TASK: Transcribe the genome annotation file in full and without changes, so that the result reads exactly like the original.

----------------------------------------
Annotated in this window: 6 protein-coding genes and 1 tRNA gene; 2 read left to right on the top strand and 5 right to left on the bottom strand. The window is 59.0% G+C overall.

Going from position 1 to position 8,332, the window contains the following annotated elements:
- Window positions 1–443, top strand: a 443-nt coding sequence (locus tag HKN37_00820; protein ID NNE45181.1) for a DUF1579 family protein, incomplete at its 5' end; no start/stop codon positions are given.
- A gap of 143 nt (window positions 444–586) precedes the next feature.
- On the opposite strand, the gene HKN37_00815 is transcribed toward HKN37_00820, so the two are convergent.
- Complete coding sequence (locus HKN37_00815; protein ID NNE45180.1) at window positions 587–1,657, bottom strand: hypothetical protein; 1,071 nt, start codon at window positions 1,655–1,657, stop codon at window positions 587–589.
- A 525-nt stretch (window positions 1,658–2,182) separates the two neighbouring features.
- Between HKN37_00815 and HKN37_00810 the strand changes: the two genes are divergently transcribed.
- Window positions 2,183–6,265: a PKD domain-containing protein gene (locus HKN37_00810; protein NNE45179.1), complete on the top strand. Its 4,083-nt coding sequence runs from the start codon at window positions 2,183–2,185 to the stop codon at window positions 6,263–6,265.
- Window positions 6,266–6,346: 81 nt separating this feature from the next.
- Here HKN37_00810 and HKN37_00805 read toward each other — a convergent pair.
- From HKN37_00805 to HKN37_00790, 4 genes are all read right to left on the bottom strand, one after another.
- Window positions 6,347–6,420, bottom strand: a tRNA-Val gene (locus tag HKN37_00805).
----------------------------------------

Annotated in this window: 6 protein-coding genes and 1 tRNA gene; 2 read left to right on the top strand and 5 right to left on the bottom strand. The window is 59.0% G+C overall.

Going from position 1 to position 8,332, the window contains the following annotated elements:
- Window positions 1–443, top strand: a 443-nt coding sequence (locus tag HKN37_00820; protein ID NNE45181.1) for a DUF1579 family protein, incomplete at its 5' end; no start/stop codon positions are given.
- A gap of 143 nt (window positions 444–586) precedes the next feature.
- On the opposite strand, the gene HKN37_00815 is transcribed toward HKN37_00820, so the two are convergent.
- Complete coding sequence (locus HKN37_00815; protein ID NNE45180.1) at window positions 587–1,657, bottom strand: hypothetical protein; 1,071 nt, start codon at window positions 1,655–1,657, stop codon at window positions 587–589.
- A 525-nt stretch (window positions 1,658–2,182) separates the two neighbouring features.
- Between HKN37_00815 and HKN37_00810 the strand changes: the two genes are divergently transcribed.
- Window positions 2,183–6,265: a PKD domain-containing protein gene (locus HKN37_00810; protein NNE45179.1), complete on the top strand. Its 4,083-nt coding sequence runs from the start codon at window positions 2,183–2,185 to the stop codon at window positions 6,263–6,265.
- Window positions 6,266–6,346: 81 nt separating this feature from the next.
- Here HKN37_00810 and HKN37_00805 read toward each other — a convergent pair.
- From HKN37_00805 to HKN37_00790, 4 genes are all read right to left on the bottom strand, one after another.
- Window positions 6,347–6,420, bottom strand: a tRNA-Val gene (locus tag HKN37_00805).